Book presentations in the class also allowed us to compare other authors’ ideas of media communication studies: the socially constructed human consciousness through verbal thought by Vygotsky, the stimulation of human cognitive capacity depending on different communication media by Goody, the language and produced actions under performative speech acts by Austin, and new power and meaning production through media network by Castells. These theoretical views are learnt collaboratively overarching actual and virtual space; our divers viewpoints are shared via Twitter#uoam18, which allowed us to take notes and to discuss in and outside of the class. This experience was novel for me to observe how individual and collective cognitive resources can be richer through learner’s engagement for collaborative learning.
I can’t miss to share things that I’ve never learnt before this class. Firstly, the pattern that evolutionary integration of layers from the bottom-up (this pattern is repeated throughout the book), which illuminates that symbolic system of human cognition (culture) is an accumulated result of previous outcomes so each stage becomes an indispensable basis for the following stage. Each stage of culture and media is inter-connected with each other: ‘la pyramide culturelle est une couche de médias après l’autre, pour étudier le développement historique de nos capacités de connaître’ (p. 125).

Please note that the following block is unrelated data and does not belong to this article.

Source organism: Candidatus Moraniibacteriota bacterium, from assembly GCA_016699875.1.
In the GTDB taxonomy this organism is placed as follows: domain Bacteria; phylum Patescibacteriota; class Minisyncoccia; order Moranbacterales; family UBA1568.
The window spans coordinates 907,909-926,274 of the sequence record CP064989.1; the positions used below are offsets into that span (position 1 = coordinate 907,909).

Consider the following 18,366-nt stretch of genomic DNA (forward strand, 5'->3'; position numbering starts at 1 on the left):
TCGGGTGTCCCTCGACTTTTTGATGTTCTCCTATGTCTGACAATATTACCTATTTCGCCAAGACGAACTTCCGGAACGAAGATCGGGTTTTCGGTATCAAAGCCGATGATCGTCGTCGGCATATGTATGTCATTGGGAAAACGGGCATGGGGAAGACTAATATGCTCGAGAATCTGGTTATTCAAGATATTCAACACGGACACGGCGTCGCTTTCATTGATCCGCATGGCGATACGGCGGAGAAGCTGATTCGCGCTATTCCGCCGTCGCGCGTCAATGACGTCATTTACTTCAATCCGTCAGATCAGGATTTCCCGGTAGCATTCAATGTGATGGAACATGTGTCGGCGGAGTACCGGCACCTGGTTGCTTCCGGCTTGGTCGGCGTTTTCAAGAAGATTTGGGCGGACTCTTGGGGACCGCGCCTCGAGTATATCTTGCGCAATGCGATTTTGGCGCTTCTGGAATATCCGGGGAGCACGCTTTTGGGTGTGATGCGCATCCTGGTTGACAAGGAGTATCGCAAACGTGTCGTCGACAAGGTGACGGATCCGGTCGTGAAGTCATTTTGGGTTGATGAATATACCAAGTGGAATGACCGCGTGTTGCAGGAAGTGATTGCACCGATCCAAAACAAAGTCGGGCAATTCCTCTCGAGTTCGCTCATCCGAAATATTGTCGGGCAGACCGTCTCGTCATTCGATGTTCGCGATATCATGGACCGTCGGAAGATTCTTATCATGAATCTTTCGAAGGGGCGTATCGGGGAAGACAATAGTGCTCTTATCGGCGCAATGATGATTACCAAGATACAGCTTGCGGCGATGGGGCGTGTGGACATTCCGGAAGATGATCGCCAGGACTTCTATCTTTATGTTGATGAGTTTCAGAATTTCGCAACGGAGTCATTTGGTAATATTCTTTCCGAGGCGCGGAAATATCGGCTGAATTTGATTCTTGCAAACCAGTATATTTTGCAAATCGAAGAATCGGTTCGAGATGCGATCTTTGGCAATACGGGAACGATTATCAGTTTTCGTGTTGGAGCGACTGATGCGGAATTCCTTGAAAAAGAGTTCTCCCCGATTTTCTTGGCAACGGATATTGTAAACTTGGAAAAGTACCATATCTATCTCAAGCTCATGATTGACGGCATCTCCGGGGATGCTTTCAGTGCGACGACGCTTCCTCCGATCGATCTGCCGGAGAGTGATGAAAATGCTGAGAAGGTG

Cultural pyramid: oral, scribal, literal, typographic, and algorithmic (chapter 7, p. 69).
Secondly, I could grasp the clear definition of the symbol. This crystallization allows to distinguish symbols from general signs, applying appropriately signifier (signifiant) and signified (signifié). For example, if smoke is an expression of SOS, this sign becomes a symbol because it is based on a convention. The smoke (signifier) is meant to ask a help (signified), which forms a message. If a smoke is just a natural sign (i.e. barbecue), it is not conventional; therefore it is not a symbol (neither signifier, nor signified); there is just a understanding (être) to recognize fire (chose).